There are numerous discussion forums online as well that include beginner-level help with Texas hold'em. For instance, Two Plus Two has a forum titled "Beginners Questions" and most other poker sites have "beginner" sections where you can quickly find answers to basic questions about rules and strategy.

Lessons in Live Poker Rooms

If you happen to live near a casino or card room, you might check and see if they ever hold instructional classes or lessons — you might be surprised. Many do offer such lessons, which are invariably free to attend. If you think about it, it is in the card rooms' interest to attract new players, which is why such free sessions are frequently offered.

Such lessons are usually held in the morning or midday when the card rooms are less populated, and are sometimes offered along with lessons in other casino games like blackjack, craps, roulette, and the like. They also give newcomers a chance to sit down at a table and have a bit of experience handling cards and chips — something that eventually becomes second nature, but can be a little intimidating to those brand new to the game.

Play and Learn from Friends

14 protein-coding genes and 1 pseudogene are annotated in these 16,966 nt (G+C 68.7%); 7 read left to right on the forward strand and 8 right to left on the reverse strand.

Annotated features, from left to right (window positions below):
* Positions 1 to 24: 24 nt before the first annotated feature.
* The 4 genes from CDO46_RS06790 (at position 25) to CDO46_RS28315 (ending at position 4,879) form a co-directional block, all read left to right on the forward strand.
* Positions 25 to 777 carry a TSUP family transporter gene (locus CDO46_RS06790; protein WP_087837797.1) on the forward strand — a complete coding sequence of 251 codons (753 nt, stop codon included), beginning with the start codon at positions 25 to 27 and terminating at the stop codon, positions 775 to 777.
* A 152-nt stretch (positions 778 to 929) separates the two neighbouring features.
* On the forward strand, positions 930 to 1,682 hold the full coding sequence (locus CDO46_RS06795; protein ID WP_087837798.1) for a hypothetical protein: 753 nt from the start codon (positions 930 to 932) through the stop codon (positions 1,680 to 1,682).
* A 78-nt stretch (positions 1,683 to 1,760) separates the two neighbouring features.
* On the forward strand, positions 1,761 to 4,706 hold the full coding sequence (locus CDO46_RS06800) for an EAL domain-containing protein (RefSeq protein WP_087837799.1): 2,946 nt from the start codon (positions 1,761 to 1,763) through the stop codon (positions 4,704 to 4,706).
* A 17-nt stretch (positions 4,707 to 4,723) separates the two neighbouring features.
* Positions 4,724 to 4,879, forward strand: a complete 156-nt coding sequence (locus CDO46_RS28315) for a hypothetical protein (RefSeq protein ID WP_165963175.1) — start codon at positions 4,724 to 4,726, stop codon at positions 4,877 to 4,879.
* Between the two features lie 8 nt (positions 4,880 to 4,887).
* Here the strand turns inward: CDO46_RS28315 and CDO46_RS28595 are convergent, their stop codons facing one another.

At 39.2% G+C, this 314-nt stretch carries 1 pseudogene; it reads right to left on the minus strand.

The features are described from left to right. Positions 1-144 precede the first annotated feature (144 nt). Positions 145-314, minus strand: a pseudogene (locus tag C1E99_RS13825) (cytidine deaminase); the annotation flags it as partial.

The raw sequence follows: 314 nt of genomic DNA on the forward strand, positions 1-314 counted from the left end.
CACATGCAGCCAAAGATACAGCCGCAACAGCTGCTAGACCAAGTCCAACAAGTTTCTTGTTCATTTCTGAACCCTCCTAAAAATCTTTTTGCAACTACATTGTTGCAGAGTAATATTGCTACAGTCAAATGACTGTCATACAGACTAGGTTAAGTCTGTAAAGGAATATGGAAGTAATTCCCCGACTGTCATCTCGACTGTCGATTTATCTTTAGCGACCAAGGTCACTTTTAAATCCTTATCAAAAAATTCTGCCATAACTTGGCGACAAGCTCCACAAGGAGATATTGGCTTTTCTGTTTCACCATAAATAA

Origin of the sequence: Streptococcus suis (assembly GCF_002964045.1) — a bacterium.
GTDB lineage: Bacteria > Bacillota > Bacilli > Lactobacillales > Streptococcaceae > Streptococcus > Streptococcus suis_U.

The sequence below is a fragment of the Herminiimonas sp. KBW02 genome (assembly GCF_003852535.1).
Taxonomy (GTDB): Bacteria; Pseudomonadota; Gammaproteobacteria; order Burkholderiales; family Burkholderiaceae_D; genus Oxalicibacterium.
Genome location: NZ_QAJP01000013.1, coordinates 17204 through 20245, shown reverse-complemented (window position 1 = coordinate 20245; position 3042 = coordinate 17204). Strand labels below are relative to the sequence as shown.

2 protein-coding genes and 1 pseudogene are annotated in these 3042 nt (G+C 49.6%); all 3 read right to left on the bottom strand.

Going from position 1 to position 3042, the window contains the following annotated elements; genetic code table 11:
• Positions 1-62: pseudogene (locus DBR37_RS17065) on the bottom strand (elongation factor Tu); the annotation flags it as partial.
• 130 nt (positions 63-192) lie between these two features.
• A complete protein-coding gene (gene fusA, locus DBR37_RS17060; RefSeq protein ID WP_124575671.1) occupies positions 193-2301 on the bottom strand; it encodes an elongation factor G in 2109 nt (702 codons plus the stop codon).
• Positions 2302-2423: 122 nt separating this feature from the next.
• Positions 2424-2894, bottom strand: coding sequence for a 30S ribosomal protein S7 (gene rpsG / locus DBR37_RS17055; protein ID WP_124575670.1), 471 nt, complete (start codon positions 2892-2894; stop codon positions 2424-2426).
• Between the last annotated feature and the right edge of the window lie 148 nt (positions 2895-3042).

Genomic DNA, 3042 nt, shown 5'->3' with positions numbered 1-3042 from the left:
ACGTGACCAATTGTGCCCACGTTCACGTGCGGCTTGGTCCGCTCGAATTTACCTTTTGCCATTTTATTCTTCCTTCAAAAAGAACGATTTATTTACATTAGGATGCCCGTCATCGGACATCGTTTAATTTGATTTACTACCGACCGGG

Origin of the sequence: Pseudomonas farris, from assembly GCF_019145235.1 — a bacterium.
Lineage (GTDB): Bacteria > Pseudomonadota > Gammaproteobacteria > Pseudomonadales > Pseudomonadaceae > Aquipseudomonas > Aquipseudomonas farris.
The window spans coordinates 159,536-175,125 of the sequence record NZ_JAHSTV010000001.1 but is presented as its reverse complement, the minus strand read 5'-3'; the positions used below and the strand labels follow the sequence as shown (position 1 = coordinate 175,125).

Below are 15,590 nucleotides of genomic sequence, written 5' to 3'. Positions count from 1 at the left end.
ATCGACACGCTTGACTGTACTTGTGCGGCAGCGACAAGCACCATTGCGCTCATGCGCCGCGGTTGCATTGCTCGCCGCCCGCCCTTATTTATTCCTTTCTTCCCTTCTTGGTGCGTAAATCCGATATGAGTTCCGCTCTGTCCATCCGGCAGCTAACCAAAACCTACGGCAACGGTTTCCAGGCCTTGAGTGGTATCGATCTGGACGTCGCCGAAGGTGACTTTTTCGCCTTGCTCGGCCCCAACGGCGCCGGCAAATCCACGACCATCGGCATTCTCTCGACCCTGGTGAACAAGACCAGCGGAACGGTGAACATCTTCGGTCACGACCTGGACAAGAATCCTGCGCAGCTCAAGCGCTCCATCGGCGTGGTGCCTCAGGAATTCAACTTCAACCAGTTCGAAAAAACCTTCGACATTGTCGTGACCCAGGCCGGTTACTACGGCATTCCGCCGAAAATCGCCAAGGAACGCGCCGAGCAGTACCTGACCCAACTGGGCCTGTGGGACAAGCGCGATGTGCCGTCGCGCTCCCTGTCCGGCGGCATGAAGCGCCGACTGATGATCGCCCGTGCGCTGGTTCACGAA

Getting together with friends and playing poker is of course another great way to learn the game, especially if there are more than one of you looking to find out more about Texas hold'em. Among friends you can be relaxed about mistakes as you learn the rules together, and you can also set the stakes as low as you like — even playing just for chips, if you want — in order to reduce the stress of losing at the start.

Poker author Ashley Adams has written a number of articles here on PokerNews about home games, including offering advice for finding a good game and also tips for organizing your own home game.

For many new players, a home game is the best place to start when learning and practicing Texas hold'em. Some find home games ultimately to be more fun than playing in casinos among strangers, while others will use the home game experience as a springboard into playing in card rooms as a way of seeking new challenges and perhaps playing for higher stakes.

Watch Poker Shows on Television and on Twitch

Televised poker is often a draw that attracts newcomers to poker, generally speaking, and Texas hold'em is by far the most frequently shown game on such shows. Watching the World Series of Poker, the World Poker Tour, and other tournaments can certainly serve as an introduction to the rules of Texas hold'em, while also often providing some insight into strategy as well.